This phone is one of the best of all time for one simple reason: battery life. In our tests, the Droid Razr Maxx’s hefty 3,300 mAH battery lasted an epic 8 hours and 40 minutes of straight Web surfing over Verizon’s 4G LTE network. That’s not all we liked about this handset, though. The Maxx also boasted a fairly slim design, reinforced with Kevlar, a 4.3-inch Super AMOLED display and loud speakers.

Palm Pre (2009)

Don’t laugh. Just because HP completely botched the Palm acquisition doesn’t change the fact that the Pre was a game-changing device. The Pre’s gesture-based user interface took smartphone design to the next level, making it easy to close applications or dismiss alerts with a swipe. The Synergy feature was also ahead of its time, linking contacts for you, as was webOS’ notification system. While the keyboard was a bit cramped and the battery life was short, overall, the Pre was a winner. Limited carrier availability and a botched marketing campaign sunk what could have been a much stronger iPhone challenger.

Samsung BlackJack (2006)

Sometimes, a great smartphone just needs to improve on someone else’s winning formula, and that’s exactly what Samsung did with the Windows Mobile 5-powered BlackJack. Like the Motorola Q for Verizon, this slim candybar-style phone with full QWERTY for Cingular (before it became AT&T) was thinner and lighter, lasted longer on a charge and added support for Java-based games. I also appreciated the Quick Launcher for jumping between apps and even specific websites.

Samsung Epic 4G (2010)

Boasting one of my favorite slide-out keyboards ever and an eye-popping 4-inch AMOLED display, the Epic 4G for Sprint raised the bar for smartphones when it debuted in 2010. The 1-GHz Hummingbird processor kept this handset humming along, while the 4G WiMax connection delivered impressive speeds for Web surfing. While the 5-MP camera wasn’t very quick, it produced clear and rich photos, as well as 720p video. You got all of this in a very portable, 5.5-ounce package.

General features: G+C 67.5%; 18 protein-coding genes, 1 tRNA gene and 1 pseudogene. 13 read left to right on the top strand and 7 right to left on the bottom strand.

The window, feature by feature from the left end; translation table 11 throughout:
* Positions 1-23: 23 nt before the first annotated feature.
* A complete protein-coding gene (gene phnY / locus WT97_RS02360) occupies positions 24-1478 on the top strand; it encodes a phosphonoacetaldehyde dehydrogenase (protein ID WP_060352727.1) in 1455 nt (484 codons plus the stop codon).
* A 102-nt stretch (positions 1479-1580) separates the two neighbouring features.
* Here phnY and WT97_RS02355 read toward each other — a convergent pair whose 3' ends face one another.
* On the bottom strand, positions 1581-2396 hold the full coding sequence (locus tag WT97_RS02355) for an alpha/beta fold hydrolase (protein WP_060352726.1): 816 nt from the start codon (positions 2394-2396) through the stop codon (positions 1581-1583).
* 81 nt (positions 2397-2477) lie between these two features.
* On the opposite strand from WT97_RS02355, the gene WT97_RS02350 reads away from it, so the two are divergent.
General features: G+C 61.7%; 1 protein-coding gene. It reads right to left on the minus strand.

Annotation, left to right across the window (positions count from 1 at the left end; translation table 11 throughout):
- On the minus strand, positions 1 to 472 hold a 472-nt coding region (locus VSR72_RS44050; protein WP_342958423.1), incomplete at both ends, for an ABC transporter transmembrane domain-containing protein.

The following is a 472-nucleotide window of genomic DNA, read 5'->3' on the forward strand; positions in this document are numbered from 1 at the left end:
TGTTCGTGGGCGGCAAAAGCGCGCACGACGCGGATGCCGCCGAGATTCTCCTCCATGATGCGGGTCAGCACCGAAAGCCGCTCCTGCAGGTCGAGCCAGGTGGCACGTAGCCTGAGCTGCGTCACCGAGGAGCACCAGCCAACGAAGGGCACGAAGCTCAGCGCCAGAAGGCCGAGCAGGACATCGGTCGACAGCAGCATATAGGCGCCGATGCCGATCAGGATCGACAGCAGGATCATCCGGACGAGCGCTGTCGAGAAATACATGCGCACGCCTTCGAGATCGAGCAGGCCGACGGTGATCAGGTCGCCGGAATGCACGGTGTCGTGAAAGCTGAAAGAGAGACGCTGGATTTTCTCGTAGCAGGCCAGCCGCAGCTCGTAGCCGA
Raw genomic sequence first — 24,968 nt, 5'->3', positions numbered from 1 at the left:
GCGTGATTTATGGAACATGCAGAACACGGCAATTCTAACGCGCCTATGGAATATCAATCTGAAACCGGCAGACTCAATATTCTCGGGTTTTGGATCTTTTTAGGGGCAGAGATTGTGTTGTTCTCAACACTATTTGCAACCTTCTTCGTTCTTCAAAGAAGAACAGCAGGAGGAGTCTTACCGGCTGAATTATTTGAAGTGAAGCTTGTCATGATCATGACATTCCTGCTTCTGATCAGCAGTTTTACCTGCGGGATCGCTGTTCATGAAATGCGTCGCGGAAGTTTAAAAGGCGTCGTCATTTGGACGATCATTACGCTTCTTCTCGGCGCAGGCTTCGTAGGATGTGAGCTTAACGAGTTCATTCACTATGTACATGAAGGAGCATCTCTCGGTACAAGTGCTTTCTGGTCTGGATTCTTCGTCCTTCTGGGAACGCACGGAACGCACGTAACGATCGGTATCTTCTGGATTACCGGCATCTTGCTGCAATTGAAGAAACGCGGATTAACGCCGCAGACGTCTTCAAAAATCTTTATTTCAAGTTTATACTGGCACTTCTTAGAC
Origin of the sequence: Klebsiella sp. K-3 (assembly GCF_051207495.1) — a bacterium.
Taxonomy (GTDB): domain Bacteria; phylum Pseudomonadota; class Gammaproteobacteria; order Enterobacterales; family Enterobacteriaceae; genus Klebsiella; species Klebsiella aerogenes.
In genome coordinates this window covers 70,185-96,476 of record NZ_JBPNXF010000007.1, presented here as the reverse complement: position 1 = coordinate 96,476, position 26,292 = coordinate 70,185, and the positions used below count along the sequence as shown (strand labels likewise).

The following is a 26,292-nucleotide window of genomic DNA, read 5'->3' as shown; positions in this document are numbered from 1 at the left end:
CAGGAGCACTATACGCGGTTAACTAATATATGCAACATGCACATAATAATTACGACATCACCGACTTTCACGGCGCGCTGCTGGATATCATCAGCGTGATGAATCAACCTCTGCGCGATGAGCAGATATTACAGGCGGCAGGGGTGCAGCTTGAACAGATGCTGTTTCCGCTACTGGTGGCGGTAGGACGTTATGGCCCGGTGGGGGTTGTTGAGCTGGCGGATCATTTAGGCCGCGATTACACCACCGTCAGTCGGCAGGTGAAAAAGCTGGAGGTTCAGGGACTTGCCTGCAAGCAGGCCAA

Nokia 9290 (2002)

Part mini laptop and part phone, the Nokia 9290 was the U.S. version of the 9210, featuring a huge 4.3-inch x 1.4-inch screen, plush keyboard and flip-up antenna. When closed, this clamshell featured a dialpad on the front for making calls and a 1.2-inch x 0.8-inch monochrome display. Powered by the Symbian OS, the 9290 had a StrongARM 9 CPU and 16MB of RAM under the hood. Other features included music and video players, and the ability to create and edit office documents. At 8.8 ounces, the 9290 was indeed a brick, but it was also a pretty sweet status symbol.

Follow Mark Spoonauer at @mspoonauer. Follow Tom's Guide at @tomsguide, on Facebook and on Google+.

Mark Spoonauer

Mark Spoonauer is the global editor in chief of Tom's Guide and has covered technology for over 20 years. In addition to overseeing the direction of Tom's Guide, Mark specializes in covering all things mobile, having reviewed dozens of smartphones and other gadgets. He has spoken at key industry events and appears regularly on TV to discuss the latest trends, including Cheddar, Fox Business and other outlets. Mark was previously editor in chief of Laptop Mag, and his work has appeared in Wired, Popular Science and Inc. Follow him on Twitter at @mspoonauer.